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On the following day there was a wonderful appearance of energy and attention observable amongst the smiths and half-breeds. The Indians had vanished.

MacGregor was up and out before his guests were awake. During the day he had many consultations with Barnett and Sir George Sterling. The others idled about, smoking and talking. Rod and rifle were forgotten. The adventure of the preceding day—or night—-was the only topic. There was a spot in the middle of the grass square that no one passed near, nor even looked at intentionally.

As the day advanced a strange quiet fell on the works. Before noon most of the half-breeds had passed by the hut, every man with his bundle—on tramp for the coast. There was no other destination possible to them. Now that the idlers were reminded of it they recollected having heard the captain of the coasting steamer which brought them from Vancouver Island say that his orders were to remain for a gang of workmen who were employed inland.

All day long the scowling savages passed in twos and threes. Then the less important of the smiths joined the march, so that by nightfall only a few of the skilled hands remained. These were now busily employed.

That evening the company at table was dull. This was a novel experience, but not surprising after the excitement of the previous night and its terrible tragedy. Besides, the solid men had evidently something on their minds, and the frivolous ones felt its weight vicariously. The roaring furnaces were silent. Shafts of flame no longer shot up into the smoke-laden sky. Huge rollers no longer ground the groaning bars of steel. The ponderous blows of the steam-hammer were changed to a rattle as of small arms—the busy hammers of the rivetters. Altogether a change had come. There was mystery in the air.

Several days passed, and then one morning there was absolute silence at the works. The cessation of the incessant tapping caused some languid speculation as to its meaning. Gordon, the most energetic of the junior men—as was fitting in a special correspondent—proposed to visit the works and see what had happened.

“Go yourself, like a good fellow, and tell us all about it when you come back,” Blake said, lazily toying with a cigar.

The others added their excuses and petitions, so Gordon set out. In half an hour a messenger handed Blake a scrap of paper, on which was written:

“Come up, at once. It beats the Arabian Nights.’”


“Something new by that terrible Barnett,” Durand said with interest; “we had better go. Come on, Graves.” Blake was already hurrying up the pathway to the works.

“A curious sense of impending discovery possessed the three as they walked hastily up the pathway. Blake had started first and was still slightly ahead when they came to the large rock which shut out the view of the works. An exclamation of amazement escaped him which caused the others to break into a run.

“What is it, Blake, for Heaven’s sake?” Duraud and Graves shouted together.

“Barnett has manufactured a—a—little moon!” Blake cried, excitedly.

There it was.

A jet black globe of steel fifty feet in diameter lay in the middle of the valley. It was almost a perfect sphere, with only a certain flattening at the top and bottom—like the polar depressions of the Earth in miniature. Barnett’s work was over, his machine was made—outside and inside it was finished; the man’s masterpiece was complete.

The rivetters and skilled mechanics were packing up their belongings. Theirs had been the final task of putting together all those strange castings and binders and beams of steel, every one of which fitted to the thousandth part of an inch, though wrought by men who had never seen their fellow’s work.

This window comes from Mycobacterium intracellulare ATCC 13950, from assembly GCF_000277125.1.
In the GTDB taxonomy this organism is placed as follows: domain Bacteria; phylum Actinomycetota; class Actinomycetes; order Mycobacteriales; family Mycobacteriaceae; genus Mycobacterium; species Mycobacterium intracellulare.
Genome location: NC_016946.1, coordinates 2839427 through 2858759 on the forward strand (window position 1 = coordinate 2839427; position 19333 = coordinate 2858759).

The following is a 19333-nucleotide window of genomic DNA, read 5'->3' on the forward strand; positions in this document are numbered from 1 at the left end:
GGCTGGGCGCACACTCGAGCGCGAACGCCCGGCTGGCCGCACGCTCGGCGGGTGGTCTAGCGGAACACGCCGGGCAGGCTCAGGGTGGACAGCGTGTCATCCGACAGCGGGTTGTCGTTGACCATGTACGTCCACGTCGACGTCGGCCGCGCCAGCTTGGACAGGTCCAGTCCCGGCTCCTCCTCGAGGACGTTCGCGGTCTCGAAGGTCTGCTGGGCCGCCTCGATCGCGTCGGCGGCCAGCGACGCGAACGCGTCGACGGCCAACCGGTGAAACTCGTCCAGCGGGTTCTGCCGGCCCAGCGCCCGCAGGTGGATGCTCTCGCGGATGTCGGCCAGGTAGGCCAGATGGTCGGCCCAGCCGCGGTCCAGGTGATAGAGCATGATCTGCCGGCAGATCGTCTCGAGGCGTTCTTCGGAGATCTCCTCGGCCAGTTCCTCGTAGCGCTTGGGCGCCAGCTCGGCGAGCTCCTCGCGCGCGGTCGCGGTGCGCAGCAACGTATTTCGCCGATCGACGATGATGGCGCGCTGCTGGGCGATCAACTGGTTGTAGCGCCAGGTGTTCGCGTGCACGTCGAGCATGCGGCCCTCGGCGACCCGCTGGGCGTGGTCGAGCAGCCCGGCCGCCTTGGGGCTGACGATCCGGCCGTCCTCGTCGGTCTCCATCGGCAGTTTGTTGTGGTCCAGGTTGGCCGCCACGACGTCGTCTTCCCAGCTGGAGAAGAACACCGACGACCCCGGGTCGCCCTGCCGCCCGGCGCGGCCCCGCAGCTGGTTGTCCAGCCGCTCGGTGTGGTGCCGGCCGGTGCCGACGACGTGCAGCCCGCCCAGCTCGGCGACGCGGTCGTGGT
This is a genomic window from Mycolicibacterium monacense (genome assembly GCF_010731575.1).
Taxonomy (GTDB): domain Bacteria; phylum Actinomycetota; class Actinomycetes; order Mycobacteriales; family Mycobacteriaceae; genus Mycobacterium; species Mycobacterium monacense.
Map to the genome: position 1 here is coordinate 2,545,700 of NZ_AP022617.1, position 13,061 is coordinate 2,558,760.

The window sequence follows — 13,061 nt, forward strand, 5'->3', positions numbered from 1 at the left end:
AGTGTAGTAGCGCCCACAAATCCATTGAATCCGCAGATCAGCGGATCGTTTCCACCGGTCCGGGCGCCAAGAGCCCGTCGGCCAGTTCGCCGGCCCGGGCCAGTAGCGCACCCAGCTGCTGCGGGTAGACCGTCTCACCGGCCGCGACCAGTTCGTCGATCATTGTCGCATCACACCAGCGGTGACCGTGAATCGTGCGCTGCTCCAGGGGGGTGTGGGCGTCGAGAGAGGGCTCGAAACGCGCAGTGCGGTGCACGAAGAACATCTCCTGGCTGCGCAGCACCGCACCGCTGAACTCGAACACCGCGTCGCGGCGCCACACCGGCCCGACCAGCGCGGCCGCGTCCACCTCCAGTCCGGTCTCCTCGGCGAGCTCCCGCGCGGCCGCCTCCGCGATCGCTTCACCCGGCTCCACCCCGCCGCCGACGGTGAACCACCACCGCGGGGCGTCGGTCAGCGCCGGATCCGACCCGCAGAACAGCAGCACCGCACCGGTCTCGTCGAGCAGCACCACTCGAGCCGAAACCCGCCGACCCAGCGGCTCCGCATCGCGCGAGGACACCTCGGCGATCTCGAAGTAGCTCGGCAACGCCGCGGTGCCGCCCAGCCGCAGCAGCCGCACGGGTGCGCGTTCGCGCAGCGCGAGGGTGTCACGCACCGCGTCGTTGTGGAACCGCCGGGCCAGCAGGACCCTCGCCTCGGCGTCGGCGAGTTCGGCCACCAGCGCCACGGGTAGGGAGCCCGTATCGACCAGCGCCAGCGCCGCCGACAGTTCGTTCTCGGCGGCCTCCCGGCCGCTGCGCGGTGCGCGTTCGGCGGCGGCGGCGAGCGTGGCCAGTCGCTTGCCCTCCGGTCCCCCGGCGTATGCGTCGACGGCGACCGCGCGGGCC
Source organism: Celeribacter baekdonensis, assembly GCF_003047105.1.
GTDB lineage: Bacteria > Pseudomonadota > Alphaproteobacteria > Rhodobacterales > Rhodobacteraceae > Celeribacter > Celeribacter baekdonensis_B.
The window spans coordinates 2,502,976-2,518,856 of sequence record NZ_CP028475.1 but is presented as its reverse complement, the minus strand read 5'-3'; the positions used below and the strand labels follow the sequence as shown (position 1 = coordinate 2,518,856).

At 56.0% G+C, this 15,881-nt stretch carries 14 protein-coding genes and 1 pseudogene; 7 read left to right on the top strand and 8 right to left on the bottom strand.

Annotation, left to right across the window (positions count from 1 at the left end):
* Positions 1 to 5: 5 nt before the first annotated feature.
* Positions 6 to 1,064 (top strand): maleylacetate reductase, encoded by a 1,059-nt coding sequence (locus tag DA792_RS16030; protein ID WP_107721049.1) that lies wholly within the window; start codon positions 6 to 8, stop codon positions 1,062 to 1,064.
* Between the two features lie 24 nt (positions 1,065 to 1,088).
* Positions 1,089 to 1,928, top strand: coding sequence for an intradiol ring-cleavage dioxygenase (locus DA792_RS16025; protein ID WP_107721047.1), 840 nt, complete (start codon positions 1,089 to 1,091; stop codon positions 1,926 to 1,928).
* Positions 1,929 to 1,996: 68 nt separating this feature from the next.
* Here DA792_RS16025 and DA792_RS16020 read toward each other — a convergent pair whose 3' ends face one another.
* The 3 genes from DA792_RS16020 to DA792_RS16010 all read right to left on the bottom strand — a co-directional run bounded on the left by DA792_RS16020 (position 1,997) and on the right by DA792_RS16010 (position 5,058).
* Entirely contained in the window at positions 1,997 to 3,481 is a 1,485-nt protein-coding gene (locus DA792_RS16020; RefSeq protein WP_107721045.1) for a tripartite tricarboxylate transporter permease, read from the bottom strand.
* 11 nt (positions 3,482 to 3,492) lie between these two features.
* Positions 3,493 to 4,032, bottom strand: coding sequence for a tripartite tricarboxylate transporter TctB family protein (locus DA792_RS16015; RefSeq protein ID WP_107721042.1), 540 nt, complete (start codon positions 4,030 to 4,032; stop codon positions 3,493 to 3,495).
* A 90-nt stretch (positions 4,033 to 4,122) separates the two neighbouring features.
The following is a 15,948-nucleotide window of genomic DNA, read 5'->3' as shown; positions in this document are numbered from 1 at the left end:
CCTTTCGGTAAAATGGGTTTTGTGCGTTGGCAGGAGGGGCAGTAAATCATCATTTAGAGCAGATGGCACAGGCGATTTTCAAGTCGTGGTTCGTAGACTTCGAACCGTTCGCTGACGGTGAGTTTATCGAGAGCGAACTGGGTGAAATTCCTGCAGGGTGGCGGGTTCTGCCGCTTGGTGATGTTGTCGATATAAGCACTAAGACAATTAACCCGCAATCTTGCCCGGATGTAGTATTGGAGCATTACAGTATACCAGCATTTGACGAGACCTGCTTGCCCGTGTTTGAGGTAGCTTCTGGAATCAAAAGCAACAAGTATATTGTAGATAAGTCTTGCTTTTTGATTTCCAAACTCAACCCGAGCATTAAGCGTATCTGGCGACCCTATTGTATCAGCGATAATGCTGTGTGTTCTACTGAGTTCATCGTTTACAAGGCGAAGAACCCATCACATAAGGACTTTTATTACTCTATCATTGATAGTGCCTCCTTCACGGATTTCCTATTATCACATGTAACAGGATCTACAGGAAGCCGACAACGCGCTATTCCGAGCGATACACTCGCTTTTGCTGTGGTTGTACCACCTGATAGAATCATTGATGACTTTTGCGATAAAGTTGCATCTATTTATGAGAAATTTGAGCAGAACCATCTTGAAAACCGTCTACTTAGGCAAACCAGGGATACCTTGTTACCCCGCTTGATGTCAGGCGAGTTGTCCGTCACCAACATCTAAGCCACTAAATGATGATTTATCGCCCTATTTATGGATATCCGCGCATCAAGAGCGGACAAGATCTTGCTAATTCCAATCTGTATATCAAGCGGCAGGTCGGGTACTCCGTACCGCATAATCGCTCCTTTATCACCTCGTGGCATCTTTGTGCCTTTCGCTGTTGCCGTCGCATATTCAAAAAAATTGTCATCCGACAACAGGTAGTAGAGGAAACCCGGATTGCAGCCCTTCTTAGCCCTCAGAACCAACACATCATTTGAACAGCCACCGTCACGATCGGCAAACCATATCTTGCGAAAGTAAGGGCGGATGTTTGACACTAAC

Large as it was, it seemed a small result from all the time, and labour, and money that had been spent upon it. But Barnett had to mine for his metal; mine for his coal to smelt it; make his machinery before he made his machine ; manufacture his mighty hammers as well as his hammered steel, his fierce-toothed saws as well as the plates through which they tore. He had to teach most of his workmen and oversee them all. He was constantly delayed by, accidents caused by their inexperience and carelessness. His supplies were brought with enormous difficulty from the coast., or, when the ice had melted, by steamer on the great Yukon river to its nearest navigable approach to the camp, and thence overland through a mountainous country. Every imaginable obstacle had to be overcome before the work of building the steel globe could even be commenced. The Alaskan valley presented every possible disadvantage for such an enterprise, save two. These were important exceptions. One was the presence of coal and iron near the surface. The other was the absence of public opinion. The only people in that lonely valley were Barnett’s friends or workmen. The former would not betray him. The latter could not; not a man of them could ever make his way back to the coast unprovided with an order to the keepers of the various food depots which had been established at convenient intervals along the route. They would have starved before they got half-way, had they tried to desert before their work was finished. It was over now, and they might tell what they pleased when they got back to the places from which they had been drafted. Long before that could happen the Steel Globe would have disappeared. The Indians did not count. They never approached civilised haunts. Besides, they did not understand. Even if they did, no one would have believed their story. This was why Henry Barnett, after an earnest study of the map of the world, had selected Alaska as the scene of his strange experiment.

“Good morning, gentlemen,” MacGregor shouted in his ringing voice. He was standing close to the great black ball. Beside him Barnett meditated in his usual abstracted way, and hard by Sir George pencilled vigorously at those mammoth rows of figures in his pocket ledger, adding them, dividing them or multiplying them with perfect correctness while simultaneously directing an animated discourse at the solemn scientist. It is a habit easily acquired by those who deal much with figures, and Sir George was an adept in it.

“Come this way, please,” MacGregor said, leading them up a sloping gangway. He was followed by his bewildered friends. Through a spacious door in the side of the globe of steel they all passed into its interior.

“You can inspect everything you wish,” the guide declared, “ only don’t ask me any questions as to the names and uses of all these devices, for I’m hanged if I could answer you. Barnett will tell you all about them, but he has such a learned way of describing them I doubt very much if you will be anything the wiser.”

A spiral staircase wound round the interior circumference of the globe. This staircase, or rather sloping path, had one very curious feature. The handrail was duplicated, so that if by any superhuman means the enormous bulk could be turned upside-down one could walk on the underside of the spiral as conveniently as on its upper surface. In fact, so far as appearance went, there was neither upper nor underside, the one being a perfect duplicate of the other. Again, the roof and the floor of the globe were identically fitted. Below, there were comfortable armchairs, luxurious couches, writing-tables and bookcases. Exact duplicates of these hung from above, head downwards, so to speak.